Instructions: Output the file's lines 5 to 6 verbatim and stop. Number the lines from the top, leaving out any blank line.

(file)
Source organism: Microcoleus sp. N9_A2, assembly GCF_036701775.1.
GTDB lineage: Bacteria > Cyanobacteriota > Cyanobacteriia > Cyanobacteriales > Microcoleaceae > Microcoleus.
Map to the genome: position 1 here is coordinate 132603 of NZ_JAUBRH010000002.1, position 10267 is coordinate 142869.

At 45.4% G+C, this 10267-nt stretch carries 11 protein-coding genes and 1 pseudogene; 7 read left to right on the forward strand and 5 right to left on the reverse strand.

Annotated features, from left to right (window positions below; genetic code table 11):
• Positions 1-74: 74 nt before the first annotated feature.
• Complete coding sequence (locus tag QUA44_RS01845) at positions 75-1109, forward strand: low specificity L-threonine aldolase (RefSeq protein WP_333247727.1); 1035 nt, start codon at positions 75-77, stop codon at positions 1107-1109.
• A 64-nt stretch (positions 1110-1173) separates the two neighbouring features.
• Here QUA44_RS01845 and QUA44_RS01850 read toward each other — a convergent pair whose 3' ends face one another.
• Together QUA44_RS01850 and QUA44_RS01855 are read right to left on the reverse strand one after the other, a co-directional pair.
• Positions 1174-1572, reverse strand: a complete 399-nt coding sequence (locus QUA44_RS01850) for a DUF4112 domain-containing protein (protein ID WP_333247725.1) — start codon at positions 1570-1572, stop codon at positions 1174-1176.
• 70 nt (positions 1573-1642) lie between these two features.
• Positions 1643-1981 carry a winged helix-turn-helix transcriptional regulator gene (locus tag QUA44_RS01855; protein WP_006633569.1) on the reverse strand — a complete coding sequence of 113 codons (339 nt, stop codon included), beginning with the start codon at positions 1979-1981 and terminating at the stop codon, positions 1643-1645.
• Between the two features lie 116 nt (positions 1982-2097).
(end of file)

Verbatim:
Annotated features, from left to right (window positions below; genetic code table 11):
• Positions 1-74: 74 nt before the first annotated feature.